I've been an entrepreneur most of my life and I stare down defeat and the impossible everyday when I enter my studio.  My advice - ignore it all.  Pour your time and energy into your dreams not your problems.  Your time is better spent working on the solution not repeating the problem to yourself.   I don't know anyone that worried their way out of a problem and improved their lives.  In fact, did you know that 85% of what we worry about never happens?  If you don't believe me read it in this Huffington Post Article

In my 25 years as an artist, the most motivating words I've heard is "YOU CAN'T."  I laugh to myself every time I hear these words because I've had the pleasure of proving so many people wrong.  After so many years,  I've turned those words into a motivational chant.  When someone says I can't do something, I know I'm stumbling onto something big. To be clear, I'm not special in any way. In fact, my childhood and surroundings weren't the ideal breeding ground for greatness.  If anything, I saw a lot of examples of how I didn't want to end up. I knew at an early age I didn't want a 9-5 job that offered no advancement or creativity. I didn't want to bust my ass and only make ends meet and most importantly, I didn't want to just survive and be content with a beer at the end of the week with my buddies in some run down bar.  I did everything I could in spite of what I experienced.  If contempt for your surroundings and your current situation is all you have in your life - use it. No one can give you permission to succeed - it's a solo journey.  Build your life from the ground up.  Funnel all your energy into your dreams and envision a future as the artist you want to be.  If you can't do this, all of the degrees and training in the world won't enhance or better your life. Train yourself to live with the mentality that everything is possible. At first, this will seem difficult because we've been trained to believe that we have limitations. Artists especially are conditioned to believe the old, 'starving artist' slogan that's frankly tired and ridiculous. Remove this stigma and re-train your mind. Acknowledge that you have a unique gift that needs time, attention and nurturing. Be mindful not to neglect your dreams and invest in your ideal future - you need to commit to change for things to manifest.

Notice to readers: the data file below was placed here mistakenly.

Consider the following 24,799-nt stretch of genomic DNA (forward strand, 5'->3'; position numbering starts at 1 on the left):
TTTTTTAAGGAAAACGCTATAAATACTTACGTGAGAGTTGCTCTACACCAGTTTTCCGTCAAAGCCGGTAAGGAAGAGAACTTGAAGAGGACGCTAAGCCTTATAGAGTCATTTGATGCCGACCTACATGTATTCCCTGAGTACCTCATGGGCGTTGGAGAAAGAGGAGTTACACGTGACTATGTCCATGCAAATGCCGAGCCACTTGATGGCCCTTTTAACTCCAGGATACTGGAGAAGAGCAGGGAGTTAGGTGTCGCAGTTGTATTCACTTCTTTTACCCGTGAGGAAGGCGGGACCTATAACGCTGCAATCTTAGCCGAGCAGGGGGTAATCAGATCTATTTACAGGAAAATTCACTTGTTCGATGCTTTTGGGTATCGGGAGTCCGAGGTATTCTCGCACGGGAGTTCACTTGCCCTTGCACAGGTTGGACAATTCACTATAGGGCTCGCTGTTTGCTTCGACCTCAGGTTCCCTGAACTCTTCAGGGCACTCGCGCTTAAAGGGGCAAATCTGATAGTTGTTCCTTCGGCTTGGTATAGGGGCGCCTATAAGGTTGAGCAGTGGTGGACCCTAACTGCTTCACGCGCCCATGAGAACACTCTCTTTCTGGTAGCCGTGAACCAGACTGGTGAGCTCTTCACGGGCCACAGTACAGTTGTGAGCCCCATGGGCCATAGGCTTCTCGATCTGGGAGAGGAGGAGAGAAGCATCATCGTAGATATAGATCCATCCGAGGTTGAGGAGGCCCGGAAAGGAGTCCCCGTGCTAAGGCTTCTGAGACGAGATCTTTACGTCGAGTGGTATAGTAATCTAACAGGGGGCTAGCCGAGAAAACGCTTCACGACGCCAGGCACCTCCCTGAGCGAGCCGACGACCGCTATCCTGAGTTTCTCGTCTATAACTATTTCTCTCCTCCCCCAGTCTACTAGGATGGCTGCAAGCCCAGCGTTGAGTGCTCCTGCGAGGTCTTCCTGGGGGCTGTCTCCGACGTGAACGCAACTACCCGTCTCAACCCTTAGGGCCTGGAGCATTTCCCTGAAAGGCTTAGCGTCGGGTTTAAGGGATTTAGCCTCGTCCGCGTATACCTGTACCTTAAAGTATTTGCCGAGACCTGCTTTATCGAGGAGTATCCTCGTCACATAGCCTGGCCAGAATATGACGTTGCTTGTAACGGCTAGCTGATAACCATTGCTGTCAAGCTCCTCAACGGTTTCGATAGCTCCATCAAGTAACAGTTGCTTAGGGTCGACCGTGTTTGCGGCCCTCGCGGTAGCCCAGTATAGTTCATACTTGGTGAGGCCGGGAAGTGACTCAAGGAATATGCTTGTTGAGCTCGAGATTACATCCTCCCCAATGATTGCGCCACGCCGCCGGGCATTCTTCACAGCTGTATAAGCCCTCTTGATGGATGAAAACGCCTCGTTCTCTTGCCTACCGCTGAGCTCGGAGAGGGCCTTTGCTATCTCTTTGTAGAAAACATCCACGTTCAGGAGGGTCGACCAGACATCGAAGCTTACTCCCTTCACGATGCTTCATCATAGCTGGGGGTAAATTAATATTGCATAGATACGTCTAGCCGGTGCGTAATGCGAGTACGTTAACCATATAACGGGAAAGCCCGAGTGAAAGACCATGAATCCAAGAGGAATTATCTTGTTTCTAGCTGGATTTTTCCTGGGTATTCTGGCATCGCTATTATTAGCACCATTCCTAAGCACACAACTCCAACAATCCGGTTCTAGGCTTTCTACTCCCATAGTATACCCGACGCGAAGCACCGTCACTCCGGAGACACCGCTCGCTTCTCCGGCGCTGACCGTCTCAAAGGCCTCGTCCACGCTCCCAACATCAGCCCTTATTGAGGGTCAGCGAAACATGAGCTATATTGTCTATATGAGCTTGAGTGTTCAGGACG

I wish you well in all of your artistic endeavors and I hope you will read and share this post with someone else that needs it.  If you'd like to follow my artist motivational series "The Truth About Being an Artist" follow my youtube channel.  Click the links for more information on my artist career consultations and painting and drawing lessons or my testimonials page.  I work with artists around the world via online.  Make huge strides in your career today by taking action now.  Have a great day!

10 Tips For Transitioning From Your Job To Being a Full Time Artist

10 Tips For Transitioning From Your Job To Being a Full Time Artist

The number one goal for every person I do career counseling with is to leave their job and pursue their art career full-time.  However, the biggest concern is how to do it and most importantly, when.  I tell every artist who's serious about leaving their 9-5 the same thing - have an established business, a well-thought-out plan and don't be capricious or you'll be looking for another day job in a few months time.